While some injuries, like cuts and broken bones, are apparent immediately after car accidents, others might not appear until later. Drivers often experience adrenaline rushes that mask acute injuries, so they may not notice the pain until days or weeks after the accident.
Seeking prompt medical care can help victims watch for symptoms of these common delayed injuries.
According to the National Institute of Health, over 22% of car accident victims experience post-traumatic stress disorder. While PTSD may not manifest as a physical injury, it dramatically affects victims’ daily routines and quality of life. Some symptoms of this disorder are:
- anxiety about driving
- fear of death
PTSD can affect victims shortly after a crash or not until months later, and symptoms might last for years.
Back injuries include spinal damage such as slipped disks, strained ligaments, pinched nerves and damaged muscles. Spinal injuries might contribute to long-term back pain, muscle weakness and a limited range of motion that can impact victims’ ability to work and enjoy daily activities.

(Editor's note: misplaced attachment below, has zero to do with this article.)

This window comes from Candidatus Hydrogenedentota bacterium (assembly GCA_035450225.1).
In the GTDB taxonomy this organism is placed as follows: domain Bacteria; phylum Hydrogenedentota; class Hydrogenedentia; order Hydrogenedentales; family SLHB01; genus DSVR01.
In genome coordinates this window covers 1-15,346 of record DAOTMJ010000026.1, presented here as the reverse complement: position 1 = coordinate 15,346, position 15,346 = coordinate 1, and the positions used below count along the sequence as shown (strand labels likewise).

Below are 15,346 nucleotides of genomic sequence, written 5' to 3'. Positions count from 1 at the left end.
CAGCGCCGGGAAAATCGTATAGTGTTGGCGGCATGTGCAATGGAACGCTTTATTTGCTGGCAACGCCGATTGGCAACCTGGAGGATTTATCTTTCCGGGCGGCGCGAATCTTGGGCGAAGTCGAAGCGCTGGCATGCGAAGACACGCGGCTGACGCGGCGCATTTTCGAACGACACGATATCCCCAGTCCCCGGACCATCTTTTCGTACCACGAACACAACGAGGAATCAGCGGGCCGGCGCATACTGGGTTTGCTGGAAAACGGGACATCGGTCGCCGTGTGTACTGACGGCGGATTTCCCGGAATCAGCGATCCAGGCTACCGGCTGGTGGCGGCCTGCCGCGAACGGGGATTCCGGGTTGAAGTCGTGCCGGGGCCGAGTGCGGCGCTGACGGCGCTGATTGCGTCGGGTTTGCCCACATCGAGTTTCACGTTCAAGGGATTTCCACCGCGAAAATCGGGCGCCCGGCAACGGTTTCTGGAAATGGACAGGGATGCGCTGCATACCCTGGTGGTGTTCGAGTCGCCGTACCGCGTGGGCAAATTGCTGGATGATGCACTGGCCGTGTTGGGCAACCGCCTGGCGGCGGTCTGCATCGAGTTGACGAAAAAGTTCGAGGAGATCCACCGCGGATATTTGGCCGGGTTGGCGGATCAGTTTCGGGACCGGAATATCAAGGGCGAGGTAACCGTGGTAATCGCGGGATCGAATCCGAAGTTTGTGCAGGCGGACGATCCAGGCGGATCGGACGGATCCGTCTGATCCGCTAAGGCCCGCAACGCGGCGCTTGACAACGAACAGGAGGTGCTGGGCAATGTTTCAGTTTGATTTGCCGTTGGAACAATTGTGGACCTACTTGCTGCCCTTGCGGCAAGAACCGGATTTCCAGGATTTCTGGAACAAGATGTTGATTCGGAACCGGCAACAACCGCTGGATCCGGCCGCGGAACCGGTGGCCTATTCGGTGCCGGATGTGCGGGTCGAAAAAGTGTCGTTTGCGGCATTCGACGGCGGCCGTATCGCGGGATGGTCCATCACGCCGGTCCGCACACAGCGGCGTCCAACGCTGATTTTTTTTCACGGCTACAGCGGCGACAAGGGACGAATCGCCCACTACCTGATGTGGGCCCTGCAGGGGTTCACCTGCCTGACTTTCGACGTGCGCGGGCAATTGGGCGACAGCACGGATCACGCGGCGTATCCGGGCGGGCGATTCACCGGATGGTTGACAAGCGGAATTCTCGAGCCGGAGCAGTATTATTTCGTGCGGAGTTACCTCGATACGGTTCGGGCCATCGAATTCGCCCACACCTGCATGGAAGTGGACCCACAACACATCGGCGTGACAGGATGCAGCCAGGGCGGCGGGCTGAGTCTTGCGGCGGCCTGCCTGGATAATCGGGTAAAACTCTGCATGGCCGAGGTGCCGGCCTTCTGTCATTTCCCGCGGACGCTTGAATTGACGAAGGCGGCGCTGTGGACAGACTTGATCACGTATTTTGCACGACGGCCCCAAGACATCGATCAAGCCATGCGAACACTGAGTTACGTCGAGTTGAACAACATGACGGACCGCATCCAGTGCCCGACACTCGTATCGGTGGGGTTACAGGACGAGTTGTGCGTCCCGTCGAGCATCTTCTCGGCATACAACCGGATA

Whiplash is the sudden back-and-forth movement of the head. These injuries are the most commonly reported ailments of rear-end accidents. When the head moves rapidly, bones, nerves and muscles get damaged. This trauma causes dizziness, headaches, blurred vision and a sore neck that could last for months or longer.
Victims of car crashes must visit a doctor after a collision, even if they do not have apparent wounds. Proper medical documentation makes it easier to prove that the accidents contributed to the victims’ injuries.